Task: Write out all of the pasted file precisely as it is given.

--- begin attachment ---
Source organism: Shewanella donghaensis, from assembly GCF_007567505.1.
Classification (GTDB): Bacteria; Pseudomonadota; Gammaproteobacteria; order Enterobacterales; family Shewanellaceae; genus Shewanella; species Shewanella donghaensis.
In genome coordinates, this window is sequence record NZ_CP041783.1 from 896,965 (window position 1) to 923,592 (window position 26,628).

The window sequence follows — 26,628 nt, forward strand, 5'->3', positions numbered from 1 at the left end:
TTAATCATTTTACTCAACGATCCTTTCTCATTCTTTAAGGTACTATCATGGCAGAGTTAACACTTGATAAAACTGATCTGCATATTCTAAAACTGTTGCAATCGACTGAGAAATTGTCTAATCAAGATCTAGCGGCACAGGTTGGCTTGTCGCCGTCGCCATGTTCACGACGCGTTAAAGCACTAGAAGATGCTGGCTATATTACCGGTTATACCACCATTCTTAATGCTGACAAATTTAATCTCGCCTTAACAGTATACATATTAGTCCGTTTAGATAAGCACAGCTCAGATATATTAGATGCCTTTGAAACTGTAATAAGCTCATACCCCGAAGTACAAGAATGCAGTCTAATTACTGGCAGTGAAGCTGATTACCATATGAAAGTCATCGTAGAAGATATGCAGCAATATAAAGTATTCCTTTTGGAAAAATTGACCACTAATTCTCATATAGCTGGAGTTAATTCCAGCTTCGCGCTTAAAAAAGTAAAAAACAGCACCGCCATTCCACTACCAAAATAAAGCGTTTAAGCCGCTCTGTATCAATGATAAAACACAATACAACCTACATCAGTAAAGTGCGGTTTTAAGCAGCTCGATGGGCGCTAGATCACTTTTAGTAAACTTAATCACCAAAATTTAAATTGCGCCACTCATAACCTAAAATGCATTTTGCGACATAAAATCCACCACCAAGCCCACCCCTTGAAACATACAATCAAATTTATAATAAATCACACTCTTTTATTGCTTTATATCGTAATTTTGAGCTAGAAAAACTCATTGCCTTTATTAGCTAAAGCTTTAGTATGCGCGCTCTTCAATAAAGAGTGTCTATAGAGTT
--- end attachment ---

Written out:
Source organism: Shewanella donghaensis, from assembly GCF_007567505.1.
Classification (GTDB): Bacteria; Pseudomonadota; Gammaproteobacteria; order Enterobacterales; family Shewanellaceae; genus Shewanella; species Shewanella donghaensis.
In genome coordinates, this window is sequence record NZ_CP041783.1 from 896,965 (window position 1) to 923,592 (window position 26,628).

The window sequence follows — 26,628 nt, forward strand, 5'->3', positions numbered from 1 at the left end:
TTAATCATTTTACTCAACGATCCTTTCTCATTCTTTAAGGTACTATCATGGCAGAGTTAACACTTGATAAAACTGATCTGCATATTCTAAAACTGTTGCAATCGACTGAGAAATTGTCTAATCAAGATCTAGCGGCACAGGTTGGCTTGTCGCCGTCGCCATGTTCACGACGCGTTAAAGCACTAGAAGATGCTGGCTATATTACCGGTTATACCACCATTCTTAATGCTGACAAATTTAATCTCGCCTTAACAGTATACATATTAGTCCGTTTAGATAAGCACAGCTCAGATATATTAGATGCCTTTGAAACTGTAATAAGCTCATACCCCGAAGTACAAGAATGCAGTCTAATTACTGGCAGTGAAGCTGATTACCATATGAAAGTCATCGTAGAAGATATGCAGCAATATAAAGTATTCCTTTTGGAAAAATTGACCACTAATTCTCATATAGCTGGAGTTAATTCCAGCTTCGCGCTTAAAAAAGTAAAAAACAGCACCGCCATTCCACTACCAAAATAAAGCGTTTAAGCCGCTCTGTATCAATGATAAAACACAATACAACCTACATCAGTAAAGTGCGGTTTTAAGCAGCTCGATGGGCGCTAGATCACTTTTAGTAAACTTAATCACCAAAATTTAAATTGCGCCACTCATAACCTAAAATGCATTTTGCGACATAAAATCCACCACCAAGCCCACCCCTTGAAACATACAATCAAATTTATAATAAATCACACTCTTTTATTGCTTTATATCGTAATTTTGAGCTAGAAAAACTCATTGCCTTTATTAGCTAAAGCTTTAGTATGCGCGCTCTTCAATAAAGAGTGTCTATAGAGTT